This is not the first time that mass-production has challenged our ideas of originality. When dealing with the abundance of excavated marble remains labeled as "Marble Roman copy of a Bronze Greek original," classical art historians used three literary terms to classify them: Translation the straightforward marble copy of an individual bronze statue. Imitation the creation of a new marble statue based on multiple examples in bronze. Emulation a new composition making use of some classic forms and elements, but conceived afresh.
In merging high-resolution photo technology with algorithmic design and the latest generation of 3D printers, The Next Rembrandt has created a system of digital mass production on a level with the "imitators" of the Roman world. Emulation may prove more of a challenge.
Project The Next Rembrandt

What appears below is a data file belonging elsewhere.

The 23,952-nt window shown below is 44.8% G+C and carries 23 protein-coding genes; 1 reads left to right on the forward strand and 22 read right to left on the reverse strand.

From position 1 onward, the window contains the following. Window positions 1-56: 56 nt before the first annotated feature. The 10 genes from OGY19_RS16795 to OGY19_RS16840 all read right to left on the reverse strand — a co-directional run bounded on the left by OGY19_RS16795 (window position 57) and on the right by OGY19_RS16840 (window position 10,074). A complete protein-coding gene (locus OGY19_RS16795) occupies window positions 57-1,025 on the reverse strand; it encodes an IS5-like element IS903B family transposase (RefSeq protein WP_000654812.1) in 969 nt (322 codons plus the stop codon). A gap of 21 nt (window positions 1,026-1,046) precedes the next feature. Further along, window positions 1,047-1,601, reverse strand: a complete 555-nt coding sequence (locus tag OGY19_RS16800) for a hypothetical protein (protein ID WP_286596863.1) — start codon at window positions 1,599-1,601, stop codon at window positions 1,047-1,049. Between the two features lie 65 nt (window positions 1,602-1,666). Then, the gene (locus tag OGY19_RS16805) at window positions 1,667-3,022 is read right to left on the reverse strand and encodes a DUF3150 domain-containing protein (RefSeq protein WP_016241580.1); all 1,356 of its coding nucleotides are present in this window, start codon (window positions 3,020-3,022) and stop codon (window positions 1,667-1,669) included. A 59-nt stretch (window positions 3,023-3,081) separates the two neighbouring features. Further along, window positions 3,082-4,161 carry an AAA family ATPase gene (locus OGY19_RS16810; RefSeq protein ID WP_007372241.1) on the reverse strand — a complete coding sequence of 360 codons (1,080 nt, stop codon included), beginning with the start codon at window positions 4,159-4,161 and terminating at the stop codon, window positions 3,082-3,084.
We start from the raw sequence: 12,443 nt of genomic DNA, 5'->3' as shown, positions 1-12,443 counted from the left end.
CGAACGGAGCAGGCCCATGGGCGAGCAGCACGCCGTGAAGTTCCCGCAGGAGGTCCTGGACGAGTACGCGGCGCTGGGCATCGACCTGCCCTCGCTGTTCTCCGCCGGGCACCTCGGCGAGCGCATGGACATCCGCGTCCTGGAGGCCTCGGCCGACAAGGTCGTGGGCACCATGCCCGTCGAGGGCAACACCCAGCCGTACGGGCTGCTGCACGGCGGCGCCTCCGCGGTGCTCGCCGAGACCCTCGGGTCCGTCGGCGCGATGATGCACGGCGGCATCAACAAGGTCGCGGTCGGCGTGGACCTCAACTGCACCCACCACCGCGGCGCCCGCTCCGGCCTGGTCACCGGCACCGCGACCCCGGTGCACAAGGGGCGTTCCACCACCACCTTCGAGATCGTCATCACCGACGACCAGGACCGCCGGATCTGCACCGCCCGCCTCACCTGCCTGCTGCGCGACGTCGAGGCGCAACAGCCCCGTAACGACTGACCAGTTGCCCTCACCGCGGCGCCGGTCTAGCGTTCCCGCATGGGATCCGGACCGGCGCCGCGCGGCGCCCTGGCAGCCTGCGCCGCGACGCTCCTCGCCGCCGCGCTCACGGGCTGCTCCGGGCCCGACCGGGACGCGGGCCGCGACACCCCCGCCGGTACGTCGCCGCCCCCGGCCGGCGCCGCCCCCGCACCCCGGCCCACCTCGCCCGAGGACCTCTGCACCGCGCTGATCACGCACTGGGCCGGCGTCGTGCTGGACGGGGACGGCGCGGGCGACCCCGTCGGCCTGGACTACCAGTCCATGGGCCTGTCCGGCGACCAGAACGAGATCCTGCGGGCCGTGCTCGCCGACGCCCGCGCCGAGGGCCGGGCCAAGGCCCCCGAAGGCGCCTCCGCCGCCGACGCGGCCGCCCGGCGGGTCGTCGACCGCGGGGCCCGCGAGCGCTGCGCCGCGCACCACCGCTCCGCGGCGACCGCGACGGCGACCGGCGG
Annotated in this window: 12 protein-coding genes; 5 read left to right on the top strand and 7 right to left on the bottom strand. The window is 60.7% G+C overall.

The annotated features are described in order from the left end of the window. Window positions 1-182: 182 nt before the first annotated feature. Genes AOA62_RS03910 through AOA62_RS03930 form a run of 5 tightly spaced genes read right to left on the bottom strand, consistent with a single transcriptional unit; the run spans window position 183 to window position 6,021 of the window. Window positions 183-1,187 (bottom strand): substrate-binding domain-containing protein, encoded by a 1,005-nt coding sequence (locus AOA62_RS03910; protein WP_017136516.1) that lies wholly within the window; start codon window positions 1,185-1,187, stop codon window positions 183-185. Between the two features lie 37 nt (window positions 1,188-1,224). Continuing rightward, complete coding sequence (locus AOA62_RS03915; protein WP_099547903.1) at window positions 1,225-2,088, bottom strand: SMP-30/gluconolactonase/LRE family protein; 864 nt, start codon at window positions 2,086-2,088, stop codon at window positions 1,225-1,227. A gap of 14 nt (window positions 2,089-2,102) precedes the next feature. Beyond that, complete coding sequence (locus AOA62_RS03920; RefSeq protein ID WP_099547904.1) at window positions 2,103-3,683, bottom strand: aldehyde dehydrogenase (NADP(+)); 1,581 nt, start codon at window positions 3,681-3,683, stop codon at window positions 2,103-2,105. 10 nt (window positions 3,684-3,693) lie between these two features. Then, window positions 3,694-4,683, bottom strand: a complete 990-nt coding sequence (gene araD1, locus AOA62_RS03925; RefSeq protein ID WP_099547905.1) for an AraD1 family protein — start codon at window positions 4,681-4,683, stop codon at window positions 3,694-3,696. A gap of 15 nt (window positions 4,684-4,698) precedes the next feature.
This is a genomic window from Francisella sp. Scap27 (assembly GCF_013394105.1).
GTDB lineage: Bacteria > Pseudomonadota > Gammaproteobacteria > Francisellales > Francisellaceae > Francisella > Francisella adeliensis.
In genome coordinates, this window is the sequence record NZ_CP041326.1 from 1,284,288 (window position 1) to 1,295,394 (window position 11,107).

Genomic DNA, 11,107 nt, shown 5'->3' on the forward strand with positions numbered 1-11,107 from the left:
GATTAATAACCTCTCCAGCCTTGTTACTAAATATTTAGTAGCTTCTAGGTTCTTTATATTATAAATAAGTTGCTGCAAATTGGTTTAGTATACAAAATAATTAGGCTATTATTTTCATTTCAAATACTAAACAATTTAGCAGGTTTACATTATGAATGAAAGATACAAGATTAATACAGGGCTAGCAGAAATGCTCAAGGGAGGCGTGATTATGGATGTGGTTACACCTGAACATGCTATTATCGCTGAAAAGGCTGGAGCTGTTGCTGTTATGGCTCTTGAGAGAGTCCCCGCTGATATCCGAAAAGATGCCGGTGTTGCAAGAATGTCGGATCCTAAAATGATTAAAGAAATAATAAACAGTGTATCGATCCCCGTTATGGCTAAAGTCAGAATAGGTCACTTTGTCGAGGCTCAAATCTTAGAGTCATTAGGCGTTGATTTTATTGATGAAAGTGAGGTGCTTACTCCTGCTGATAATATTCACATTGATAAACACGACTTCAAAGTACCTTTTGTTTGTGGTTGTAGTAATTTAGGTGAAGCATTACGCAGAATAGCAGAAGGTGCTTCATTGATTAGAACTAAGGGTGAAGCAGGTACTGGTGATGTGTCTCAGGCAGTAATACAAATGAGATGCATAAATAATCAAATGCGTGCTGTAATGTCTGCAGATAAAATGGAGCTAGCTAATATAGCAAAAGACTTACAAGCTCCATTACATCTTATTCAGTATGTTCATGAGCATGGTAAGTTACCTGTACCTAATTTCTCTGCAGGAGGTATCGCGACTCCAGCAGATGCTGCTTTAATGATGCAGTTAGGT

The Next Rembrandt is a project that will, after nearly 350 years, bring to life painter Rembrandt van Rijn, with the help of computers and 3D printing. In collaboration with Tu Delft University, ING and Microsoft sponsors, the team from the Mauritshuis museum in The Hague, which showcases the paintings of the Golden Age of Dutch and Flemish painters, created a new painting, after conducting a precise computer analysis of all of Rembrandt's works. They began with the digitalization of several of his paintings. Through computer analysis they studied the portrait faces, their features, traits, the coloring, the thickness of the paint and so on. Based on the extracted data, special computer algorithms then discerned the traits specific to Rembrandt and created a new portrait, which was first 3D printed (to recreate a three-dimensional color effect on canvas) and finally computer-painted to look as if it were by Rembrandt's hand.